There are a lot of misconceptions and myths surrounding therapy dogs, service dogs, and emotional support dogs. Though the terms may be used interchangeably, they are viewed differently by the government and their handlers and have limitations on where they can go.
In general, unlike service dogs, therapy dogs cannot enter many public places and have the same rights as regular pets—with some exceptions.
What Is a Therapy Dog?
Therapy dogs have a different helping role than service dogs or emotional support animals. They aren’t trained to help a specific handler, but they work with an owner or handler in clinical settings like hospitals, mental health institutions, and schools to provide comfort and affection to residents.
These dogs are trained to be comfortable in different environments and friendly and affectionate with different people. They’re usually calm and comfortable around new people, sounds, and places.
Do Therapy Dogs Have Legal Rights?
Though they’re defined as comfort dogs in therapeutic settings, therapy dogs are not the same as service dogs, according to the Americans with Disabilities Act. They don’t have unlimited access to public spaces the way a seeing-eye dog or seizure dog does.
Each state has its own rules and regulations for therapy dogs as well, and each organization has different guidelines. Therapy dogs should be trained, insured, and licensed by the organization that offers its services.
What Places Don’t Allow Therapy Dogs?
The rules surrounding therapy dogs vary significantly, but in general, they have the same rights as any other pet or companion animal.
The Fair Housing Act has rules regarding animals, allowing property owners to deny access to their property to animals and humans.
They cannot refuse housing to a person because of an assistance animal, however. This rule doesn’t apply to therapy dogs because they’re not defined as assistance animals in any state and have no legally protected status.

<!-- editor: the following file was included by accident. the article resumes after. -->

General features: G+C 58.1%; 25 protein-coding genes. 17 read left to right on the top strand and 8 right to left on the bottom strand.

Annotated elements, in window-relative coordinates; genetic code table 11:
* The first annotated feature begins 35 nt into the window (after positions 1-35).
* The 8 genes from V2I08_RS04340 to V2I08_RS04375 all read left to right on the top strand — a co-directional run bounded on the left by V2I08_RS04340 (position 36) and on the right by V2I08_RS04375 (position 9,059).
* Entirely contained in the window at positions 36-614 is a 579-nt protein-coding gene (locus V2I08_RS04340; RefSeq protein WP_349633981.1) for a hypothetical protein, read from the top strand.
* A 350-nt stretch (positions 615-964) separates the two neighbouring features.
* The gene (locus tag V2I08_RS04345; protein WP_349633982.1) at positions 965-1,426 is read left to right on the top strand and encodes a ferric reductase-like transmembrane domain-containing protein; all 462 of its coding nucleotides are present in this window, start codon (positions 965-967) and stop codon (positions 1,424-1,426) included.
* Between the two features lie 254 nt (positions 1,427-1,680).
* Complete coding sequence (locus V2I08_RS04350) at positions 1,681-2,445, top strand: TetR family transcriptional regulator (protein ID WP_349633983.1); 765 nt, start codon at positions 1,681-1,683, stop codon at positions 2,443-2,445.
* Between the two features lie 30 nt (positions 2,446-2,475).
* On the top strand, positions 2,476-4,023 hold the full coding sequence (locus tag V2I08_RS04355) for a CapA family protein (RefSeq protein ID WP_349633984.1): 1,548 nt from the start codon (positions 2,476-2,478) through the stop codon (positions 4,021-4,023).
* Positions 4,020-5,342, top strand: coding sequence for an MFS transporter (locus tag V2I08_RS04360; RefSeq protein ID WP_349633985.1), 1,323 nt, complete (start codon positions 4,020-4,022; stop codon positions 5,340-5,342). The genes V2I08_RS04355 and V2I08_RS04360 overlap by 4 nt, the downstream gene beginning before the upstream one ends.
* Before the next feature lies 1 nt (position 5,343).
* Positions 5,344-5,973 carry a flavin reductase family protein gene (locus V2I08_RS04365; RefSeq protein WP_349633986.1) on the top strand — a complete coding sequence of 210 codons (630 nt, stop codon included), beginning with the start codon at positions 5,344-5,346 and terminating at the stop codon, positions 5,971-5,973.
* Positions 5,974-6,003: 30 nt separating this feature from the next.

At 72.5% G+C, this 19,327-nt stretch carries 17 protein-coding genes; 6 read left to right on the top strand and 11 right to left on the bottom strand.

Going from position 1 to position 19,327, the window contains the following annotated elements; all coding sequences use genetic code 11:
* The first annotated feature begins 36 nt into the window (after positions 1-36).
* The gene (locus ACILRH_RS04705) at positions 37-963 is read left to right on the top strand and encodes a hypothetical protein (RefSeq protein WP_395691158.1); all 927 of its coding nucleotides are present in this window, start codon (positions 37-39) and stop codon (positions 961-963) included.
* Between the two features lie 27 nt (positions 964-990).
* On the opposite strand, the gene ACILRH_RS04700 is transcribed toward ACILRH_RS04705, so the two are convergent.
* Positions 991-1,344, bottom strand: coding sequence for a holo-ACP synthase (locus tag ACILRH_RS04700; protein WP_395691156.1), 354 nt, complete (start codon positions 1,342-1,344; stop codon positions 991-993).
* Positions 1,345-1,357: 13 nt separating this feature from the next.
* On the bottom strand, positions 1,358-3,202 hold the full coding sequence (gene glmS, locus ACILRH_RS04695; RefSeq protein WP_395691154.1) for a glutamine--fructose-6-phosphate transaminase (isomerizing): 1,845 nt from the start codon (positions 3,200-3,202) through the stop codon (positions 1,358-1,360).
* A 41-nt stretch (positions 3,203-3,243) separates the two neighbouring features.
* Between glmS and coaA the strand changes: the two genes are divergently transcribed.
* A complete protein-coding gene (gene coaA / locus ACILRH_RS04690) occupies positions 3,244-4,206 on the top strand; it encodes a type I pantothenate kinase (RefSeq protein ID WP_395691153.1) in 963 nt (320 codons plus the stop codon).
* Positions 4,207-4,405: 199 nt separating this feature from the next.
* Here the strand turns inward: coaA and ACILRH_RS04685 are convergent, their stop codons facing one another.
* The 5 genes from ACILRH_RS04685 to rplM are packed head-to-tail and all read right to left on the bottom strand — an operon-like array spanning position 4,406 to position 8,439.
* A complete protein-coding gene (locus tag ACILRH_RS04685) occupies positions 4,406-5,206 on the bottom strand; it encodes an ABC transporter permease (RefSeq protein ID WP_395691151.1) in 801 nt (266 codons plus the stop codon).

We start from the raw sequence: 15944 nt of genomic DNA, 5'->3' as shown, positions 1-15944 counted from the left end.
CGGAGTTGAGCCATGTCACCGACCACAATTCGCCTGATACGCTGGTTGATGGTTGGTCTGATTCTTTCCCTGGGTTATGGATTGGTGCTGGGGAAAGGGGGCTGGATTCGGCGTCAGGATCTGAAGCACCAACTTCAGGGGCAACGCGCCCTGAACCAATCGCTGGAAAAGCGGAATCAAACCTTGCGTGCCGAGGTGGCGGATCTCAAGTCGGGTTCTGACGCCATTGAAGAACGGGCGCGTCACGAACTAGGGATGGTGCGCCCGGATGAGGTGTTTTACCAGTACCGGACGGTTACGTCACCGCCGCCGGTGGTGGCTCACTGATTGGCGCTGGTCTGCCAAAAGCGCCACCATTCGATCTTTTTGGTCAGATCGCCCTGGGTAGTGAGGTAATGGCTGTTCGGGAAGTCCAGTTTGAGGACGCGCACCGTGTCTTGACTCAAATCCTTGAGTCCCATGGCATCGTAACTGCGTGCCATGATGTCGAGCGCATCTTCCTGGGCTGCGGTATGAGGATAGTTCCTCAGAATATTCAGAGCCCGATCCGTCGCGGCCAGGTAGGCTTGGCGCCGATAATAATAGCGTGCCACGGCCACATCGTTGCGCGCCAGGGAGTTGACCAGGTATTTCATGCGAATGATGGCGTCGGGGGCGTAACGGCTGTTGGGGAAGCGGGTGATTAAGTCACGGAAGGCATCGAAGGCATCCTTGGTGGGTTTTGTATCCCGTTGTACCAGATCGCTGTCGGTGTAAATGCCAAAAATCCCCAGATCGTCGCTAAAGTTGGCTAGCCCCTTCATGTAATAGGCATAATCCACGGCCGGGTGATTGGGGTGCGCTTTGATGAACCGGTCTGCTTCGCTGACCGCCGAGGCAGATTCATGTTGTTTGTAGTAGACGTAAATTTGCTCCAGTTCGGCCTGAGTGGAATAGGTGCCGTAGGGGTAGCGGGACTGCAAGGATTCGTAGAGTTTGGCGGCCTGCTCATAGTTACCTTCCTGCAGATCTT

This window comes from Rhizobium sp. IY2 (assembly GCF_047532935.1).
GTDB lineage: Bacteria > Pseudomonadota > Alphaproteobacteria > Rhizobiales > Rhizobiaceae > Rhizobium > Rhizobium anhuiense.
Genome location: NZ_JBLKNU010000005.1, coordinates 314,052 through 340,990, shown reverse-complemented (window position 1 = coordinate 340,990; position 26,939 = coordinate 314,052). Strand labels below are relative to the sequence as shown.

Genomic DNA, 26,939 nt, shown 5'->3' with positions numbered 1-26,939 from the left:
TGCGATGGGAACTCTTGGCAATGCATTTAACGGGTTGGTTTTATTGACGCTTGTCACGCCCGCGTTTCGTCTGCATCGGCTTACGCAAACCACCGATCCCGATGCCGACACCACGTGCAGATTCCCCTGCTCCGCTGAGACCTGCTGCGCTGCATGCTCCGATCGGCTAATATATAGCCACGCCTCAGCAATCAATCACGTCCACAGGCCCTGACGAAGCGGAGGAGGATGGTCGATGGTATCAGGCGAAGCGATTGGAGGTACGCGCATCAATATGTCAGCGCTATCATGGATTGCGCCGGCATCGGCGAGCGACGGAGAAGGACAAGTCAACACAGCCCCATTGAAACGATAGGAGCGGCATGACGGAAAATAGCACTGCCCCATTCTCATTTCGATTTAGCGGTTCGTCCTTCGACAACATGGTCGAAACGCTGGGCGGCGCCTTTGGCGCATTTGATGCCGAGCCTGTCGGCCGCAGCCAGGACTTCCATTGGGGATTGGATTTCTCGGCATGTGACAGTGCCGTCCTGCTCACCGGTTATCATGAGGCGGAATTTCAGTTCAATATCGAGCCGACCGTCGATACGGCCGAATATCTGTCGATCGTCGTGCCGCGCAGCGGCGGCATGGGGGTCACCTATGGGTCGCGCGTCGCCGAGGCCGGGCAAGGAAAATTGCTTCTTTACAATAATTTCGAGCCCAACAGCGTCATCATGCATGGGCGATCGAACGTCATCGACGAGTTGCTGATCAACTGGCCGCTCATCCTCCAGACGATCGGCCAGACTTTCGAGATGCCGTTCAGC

Therapy dogs are wonderful for students with high-stress levels or mental health conditions, but the college or university doesn’t have to allow a student to have a therapy dog in the dorm. That said, some institutions will discuss it.
Airports and Planes
Because of assistance animals, including emotional support animals, there’s a misconception that therapy dogs are allowed on planes without discussing it with the airline first. This is likely because so many people register and travel with emotional support animals, though the rampant abuse of that title may lead to greater restrictions.
The Air Carrier Access Act allows service and emotional support animals to fly without added costs, but therapy dogs don’t fall into this category. They are treated as a pet, but it’s possible that the airline may allow them as a special circumstance.
Service dogs are legally covered in the workplace, but therapy dogs and emotional support animals are not. Despite the many benefits of having therapy dogs in the workplace, there aren’t any laws in place to protect the right to bring a therapy dog to work.
Keep in mind that some employers are more relaxed about having pets in the office, especially with a therapy dog that’s proven its obedience and friendliness during the certification process.
The laws for pet ownership and access vary by state and property, but generally, therapy dogs don’t have additional legal protection like service dogs. It’s important to check with your destination before showing up with your dog and being turned away. Therapy dogs are popular, so you may be pleasantly surprised when a property owner allows you to bring your dog along.
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